Plantains suspiciously look like bananas, and often get confused for bananas. Even though plantains are a member of the banana family, they are distinctly different. They are actually a fruit, but treated like a vegetable. Plantains are native to India and the Caribbean, but they are also widely used in Latin cuisine. Growing up in a Latin family, we quite often ate plátanos. They are so versatile and so delicious.
Typically bananas are eaten raw, and plantains are steamed, boiled, grilled, fried or baked. They are super simple to cook since I usually fry them in a pan with some oil. I always say there are two types of plantains; ones that are green, and ones that turn yellow/black, or super ripe. The riper they get, the sweeter they are. I personally prefer to fry my plantains when they are green, as they are crispier. When they become over ripe and sweet, they are soft.
There are two methods to pan frying these fruits.
Maduros – Pan fry plantains of about 1/2″ thickness for 3-4 minutes on each side until they are golden brown in a pan on medium heat. This style is often used in desserts.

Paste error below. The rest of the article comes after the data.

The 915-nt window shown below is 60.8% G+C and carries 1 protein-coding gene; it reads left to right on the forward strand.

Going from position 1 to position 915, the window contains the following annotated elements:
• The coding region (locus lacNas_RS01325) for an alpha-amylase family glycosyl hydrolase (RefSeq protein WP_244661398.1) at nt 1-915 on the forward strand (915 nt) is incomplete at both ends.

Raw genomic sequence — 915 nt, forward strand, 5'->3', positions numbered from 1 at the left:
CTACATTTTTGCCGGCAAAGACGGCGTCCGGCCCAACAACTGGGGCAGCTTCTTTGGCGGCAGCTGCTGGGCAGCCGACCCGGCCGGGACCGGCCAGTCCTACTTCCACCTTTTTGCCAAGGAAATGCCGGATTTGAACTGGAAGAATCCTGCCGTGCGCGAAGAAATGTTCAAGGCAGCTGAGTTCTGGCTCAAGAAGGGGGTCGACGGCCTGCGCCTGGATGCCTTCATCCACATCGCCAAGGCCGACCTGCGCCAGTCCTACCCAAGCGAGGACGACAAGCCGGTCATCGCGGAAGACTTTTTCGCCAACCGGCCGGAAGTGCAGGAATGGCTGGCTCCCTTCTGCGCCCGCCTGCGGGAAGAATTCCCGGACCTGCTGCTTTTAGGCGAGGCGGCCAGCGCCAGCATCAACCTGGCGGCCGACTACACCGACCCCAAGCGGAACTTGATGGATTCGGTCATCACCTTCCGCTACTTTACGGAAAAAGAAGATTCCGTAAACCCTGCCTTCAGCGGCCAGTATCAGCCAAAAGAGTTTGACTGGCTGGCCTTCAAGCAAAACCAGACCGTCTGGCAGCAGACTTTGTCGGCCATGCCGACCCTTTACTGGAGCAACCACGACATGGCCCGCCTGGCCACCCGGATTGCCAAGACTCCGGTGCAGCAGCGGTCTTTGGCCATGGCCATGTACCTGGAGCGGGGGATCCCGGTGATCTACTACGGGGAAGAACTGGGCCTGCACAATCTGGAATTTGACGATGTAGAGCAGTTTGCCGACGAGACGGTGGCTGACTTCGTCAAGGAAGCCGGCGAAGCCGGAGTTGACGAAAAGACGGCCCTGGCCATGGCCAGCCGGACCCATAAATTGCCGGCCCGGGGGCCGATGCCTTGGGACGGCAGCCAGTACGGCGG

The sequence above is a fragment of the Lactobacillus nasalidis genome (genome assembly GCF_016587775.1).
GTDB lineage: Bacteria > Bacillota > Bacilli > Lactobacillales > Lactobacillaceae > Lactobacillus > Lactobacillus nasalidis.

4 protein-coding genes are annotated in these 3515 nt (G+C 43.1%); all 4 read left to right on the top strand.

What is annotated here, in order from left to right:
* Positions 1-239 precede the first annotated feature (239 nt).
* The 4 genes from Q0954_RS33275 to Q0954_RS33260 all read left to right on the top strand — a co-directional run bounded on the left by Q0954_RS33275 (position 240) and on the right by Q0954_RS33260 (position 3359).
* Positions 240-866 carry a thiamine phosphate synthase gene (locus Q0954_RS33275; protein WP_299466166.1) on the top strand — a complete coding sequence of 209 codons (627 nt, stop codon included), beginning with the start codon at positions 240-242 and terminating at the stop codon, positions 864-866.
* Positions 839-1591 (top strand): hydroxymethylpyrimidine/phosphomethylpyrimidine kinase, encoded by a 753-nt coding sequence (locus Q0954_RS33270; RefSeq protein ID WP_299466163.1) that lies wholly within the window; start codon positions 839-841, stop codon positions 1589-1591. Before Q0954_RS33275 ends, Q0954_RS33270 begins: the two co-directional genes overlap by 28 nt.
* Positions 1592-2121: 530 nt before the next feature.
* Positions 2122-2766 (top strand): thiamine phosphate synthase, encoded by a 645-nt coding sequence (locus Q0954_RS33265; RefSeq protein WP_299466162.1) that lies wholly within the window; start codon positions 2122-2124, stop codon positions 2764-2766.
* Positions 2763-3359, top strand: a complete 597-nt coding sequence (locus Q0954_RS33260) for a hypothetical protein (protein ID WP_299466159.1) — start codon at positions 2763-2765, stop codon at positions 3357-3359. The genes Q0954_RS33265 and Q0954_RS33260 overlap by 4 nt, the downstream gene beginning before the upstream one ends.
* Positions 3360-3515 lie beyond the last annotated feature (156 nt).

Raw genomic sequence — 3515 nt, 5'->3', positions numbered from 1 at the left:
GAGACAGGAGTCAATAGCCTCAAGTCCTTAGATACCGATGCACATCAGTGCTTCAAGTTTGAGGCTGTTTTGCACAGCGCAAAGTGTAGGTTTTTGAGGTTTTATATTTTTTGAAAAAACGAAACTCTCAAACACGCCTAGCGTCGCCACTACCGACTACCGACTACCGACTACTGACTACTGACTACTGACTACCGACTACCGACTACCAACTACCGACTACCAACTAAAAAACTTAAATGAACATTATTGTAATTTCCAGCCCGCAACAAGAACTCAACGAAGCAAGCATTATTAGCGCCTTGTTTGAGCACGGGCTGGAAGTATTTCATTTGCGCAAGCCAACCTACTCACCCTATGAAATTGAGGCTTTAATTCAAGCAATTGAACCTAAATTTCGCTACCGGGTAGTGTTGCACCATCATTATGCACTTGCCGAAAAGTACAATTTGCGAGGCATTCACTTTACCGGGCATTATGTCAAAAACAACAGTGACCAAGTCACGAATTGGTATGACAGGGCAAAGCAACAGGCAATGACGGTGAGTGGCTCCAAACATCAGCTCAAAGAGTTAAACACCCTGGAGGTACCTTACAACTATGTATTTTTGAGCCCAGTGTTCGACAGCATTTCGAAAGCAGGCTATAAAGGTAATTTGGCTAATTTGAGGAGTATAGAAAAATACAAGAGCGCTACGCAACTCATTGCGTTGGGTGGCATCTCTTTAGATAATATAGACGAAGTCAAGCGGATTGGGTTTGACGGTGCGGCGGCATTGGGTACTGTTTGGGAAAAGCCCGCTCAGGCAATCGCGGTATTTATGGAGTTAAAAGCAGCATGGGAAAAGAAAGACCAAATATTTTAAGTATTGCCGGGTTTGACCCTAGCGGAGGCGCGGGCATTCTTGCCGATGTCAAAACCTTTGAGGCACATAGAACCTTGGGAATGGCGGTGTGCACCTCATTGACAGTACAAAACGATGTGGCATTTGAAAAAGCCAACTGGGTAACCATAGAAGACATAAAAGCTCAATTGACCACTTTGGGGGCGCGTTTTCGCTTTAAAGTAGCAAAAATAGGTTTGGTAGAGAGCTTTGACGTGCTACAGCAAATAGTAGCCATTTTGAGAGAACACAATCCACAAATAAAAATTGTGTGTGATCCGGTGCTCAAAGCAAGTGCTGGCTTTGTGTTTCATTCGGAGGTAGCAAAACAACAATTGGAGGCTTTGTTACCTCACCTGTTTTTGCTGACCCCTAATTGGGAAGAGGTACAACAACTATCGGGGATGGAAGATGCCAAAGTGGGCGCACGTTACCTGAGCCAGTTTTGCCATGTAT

Tostones – Take the maduros you already made and smash them down thinner (this can be done by using the bottom of a glass to press them down – remember maduros are soft even once they’ve been fried). Now fry again for another 2-3 minutes on each side or until they are crispy. They will be a deep golden color.
Drain the plantains (maduros or tostones) on a paper towel to remove the excess grease. The only seasoning you will need is to sprinkle them with a little salt while they are still hot.
This is the plantain I’ll be using. As you can see, I let it sit in my fruit basket for a while, and now it’s on it’s way to becoming ripe and sweet. These are fairly easy to peel once ripe since the skin is softer. When they are still green, the skin is tough and you may need the help of a knife to slice down the side to make peeling easier.
I chopped these a little thinner than usual since I won’t be double frying them. They are chopped into approximately 1/4″ thick size coins.
Once the oil in your pan has been heated to about medium heat, you can carefully place them right in.
This is more or less how they will look once they’ve been fried for a few minutes on each side. They are still very soft, and sweet to the taste. Don’t forget to season them with salt!
Like I mentioned earlier, plantains are so versatile, whether you cook them tostones or maduros style. They can be used in sweet or savory dishes. I wrapped these in a flour tortilla with some homemade avocado salsa.
Disfruta tu comida!